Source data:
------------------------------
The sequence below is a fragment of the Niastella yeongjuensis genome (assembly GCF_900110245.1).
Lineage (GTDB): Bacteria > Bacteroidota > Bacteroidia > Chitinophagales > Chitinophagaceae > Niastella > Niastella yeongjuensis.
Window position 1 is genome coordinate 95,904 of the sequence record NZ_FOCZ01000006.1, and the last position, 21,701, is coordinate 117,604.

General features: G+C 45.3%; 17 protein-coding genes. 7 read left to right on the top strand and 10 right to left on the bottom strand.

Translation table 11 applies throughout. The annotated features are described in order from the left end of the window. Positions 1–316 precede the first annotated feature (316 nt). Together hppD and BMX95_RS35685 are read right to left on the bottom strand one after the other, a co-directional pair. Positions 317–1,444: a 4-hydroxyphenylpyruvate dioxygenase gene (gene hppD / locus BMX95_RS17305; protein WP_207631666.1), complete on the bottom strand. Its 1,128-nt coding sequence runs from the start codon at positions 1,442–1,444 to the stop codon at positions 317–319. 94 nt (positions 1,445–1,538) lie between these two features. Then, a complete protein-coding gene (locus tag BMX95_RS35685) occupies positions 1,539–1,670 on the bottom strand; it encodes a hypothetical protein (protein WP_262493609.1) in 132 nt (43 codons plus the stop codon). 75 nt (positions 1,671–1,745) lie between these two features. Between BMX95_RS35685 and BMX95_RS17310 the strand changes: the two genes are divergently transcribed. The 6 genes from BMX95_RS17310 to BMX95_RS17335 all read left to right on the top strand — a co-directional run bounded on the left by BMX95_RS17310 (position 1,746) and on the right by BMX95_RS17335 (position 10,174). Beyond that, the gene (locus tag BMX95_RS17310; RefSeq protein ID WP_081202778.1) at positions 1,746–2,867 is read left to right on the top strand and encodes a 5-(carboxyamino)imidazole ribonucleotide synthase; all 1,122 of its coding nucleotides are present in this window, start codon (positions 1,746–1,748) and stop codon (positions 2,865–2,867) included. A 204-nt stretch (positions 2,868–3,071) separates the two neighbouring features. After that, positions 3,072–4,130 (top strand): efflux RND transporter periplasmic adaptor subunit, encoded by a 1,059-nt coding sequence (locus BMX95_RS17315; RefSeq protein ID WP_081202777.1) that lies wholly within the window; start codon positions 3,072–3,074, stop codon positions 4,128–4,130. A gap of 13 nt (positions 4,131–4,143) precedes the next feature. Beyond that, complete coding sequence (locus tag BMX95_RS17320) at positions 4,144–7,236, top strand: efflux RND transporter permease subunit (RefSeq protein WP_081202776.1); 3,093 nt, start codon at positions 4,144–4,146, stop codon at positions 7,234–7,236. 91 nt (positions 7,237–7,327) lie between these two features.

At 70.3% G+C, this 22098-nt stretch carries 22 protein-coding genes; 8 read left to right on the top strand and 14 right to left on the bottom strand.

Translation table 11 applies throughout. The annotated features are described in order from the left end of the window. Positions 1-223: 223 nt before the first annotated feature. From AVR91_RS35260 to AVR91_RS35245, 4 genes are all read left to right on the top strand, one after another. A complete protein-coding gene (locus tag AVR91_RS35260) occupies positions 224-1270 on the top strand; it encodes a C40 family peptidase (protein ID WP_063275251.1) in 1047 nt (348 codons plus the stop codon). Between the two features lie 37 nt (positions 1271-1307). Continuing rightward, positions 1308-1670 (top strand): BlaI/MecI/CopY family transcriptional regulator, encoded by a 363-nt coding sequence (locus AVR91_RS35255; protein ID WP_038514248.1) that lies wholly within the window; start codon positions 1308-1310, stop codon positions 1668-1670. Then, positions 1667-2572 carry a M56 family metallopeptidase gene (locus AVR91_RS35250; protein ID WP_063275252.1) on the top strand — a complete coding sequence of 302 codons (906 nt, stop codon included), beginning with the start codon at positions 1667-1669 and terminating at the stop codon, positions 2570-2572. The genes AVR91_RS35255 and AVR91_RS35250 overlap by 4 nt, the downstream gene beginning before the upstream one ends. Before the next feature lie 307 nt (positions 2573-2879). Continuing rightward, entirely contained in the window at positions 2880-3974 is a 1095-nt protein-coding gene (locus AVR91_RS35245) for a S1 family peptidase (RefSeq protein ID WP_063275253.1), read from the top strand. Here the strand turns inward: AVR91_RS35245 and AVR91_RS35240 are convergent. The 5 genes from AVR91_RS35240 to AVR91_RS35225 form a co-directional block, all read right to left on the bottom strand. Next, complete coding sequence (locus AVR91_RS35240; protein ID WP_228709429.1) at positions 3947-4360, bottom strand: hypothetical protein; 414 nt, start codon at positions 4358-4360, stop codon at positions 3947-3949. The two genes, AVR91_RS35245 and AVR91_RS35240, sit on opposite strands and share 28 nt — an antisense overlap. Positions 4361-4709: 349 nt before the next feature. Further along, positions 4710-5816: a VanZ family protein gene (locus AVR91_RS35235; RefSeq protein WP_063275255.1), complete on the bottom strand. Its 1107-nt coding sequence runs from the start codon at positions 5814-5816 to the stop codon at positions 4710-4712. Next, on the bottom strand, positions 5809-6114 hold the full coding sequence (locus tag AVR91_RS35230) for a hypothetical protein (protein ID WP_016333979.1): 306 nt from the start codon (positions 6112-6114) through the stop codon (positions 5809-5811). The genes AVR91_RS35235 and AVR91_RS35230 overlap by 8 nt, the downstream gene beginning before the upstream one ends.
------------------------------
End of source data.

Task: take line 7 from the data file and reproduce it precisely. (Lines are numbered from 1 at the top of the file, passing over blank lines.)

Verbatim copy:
Translation table 11 applies throughout. The annotated features are described in order from the left end of the window. Positions 1-223: 223 nt before the first annotated feature. From AVR91_RS35260 to AVR91_RS35245, 4 genes are all read left to right on the top strand, one after another. A complete protein-coding gene (locus tag AVR91_RS35260) occupies positions 224-1270 on the top strand; it encodes a C40 family peptidase (protein ID WP_063275251.1) in 1047 nt (348 codons plus the stop codon). Between the two features lie 37 nt (positions 1271-1307). Continuing rightward, positions 1308-1670 (top strand): BlaI/MecI/CopY family transcriptional regulator, encoded by a 363-nt coding sequence (locus AVR91_RS35255; protein ID WP_038514248.1) that lies wholly within the window; start codon positions 1308-1310, stop codon positions 1668-1670. Then, positions 1667-2572 carry a M56 family metallopeptidase gene (locus AVR91_RS35250; protein ID WP_063275252.1) on the top strand — a complete coding sequence of 302 codons (906 nt, stop codon included), beginning with the start codon at positions 1667-1669 and terminating at the stop codon, positions 2570-2572. The genes AVR91_RS35255 and AVR91_RS35250 overlap by 4 nt, the downstream gene beginning before the upstream one ends. Before the next feature lie 307 nt (positions 2573-2879). Continuing rightward, entirely contained in the window at positions 2880-3974 is a 1095-nt protein-coding gene (locus AVR91_RS35245) for a S1 family peptidase (RefSeq protein ID WP_063275253.1), read from the top strand. Here the strand turns inward: AVR91_RS35245 and AVR91_RS35240 are convergent. The 5 genes from AVR91_RS35240 to AVR91_RS35225 form a co-directional block, all read right to left on the bottom strand. Next, complete coding sequence (locus AVR91_RS35240; protein ID WP_228709429.1) at positions 3947-4360, bottom strand: hypothetical protein; 414 nt, start codon at positions 4358-4360, stop codon at positions 3947-3949. The two genes, AVR91_RS35245 and AVR91_RS35240, sit on opposite strands and share 28 nt — an antisense overlap. Positions 4361-4709: 349 nt before the next feature. Further along, positions 4710-5816: a VanZ family protein gene (locus AVR91_RS35235; RefSeq protein WP_063275255.1), complete on the bottom strand. Its 1107-nt coding sequence runs from the start codon at positions 5814-5816 to the stop codon at positions 4710-4712. Next, on the bottom strand, positions 5809-6114 hold the full coding sequence (locus tag AVR91_RS35230) for a hypothetical protein (protein ID WP_016333979.1): 306 nt from the start codon (positions 6112-6114) through the stop codon (positions 5809-5811). The genes AVR91_RS35235 and AVR91_RS35230 overlap by 8 nt, the downstream gene beginning before the upstream one ends.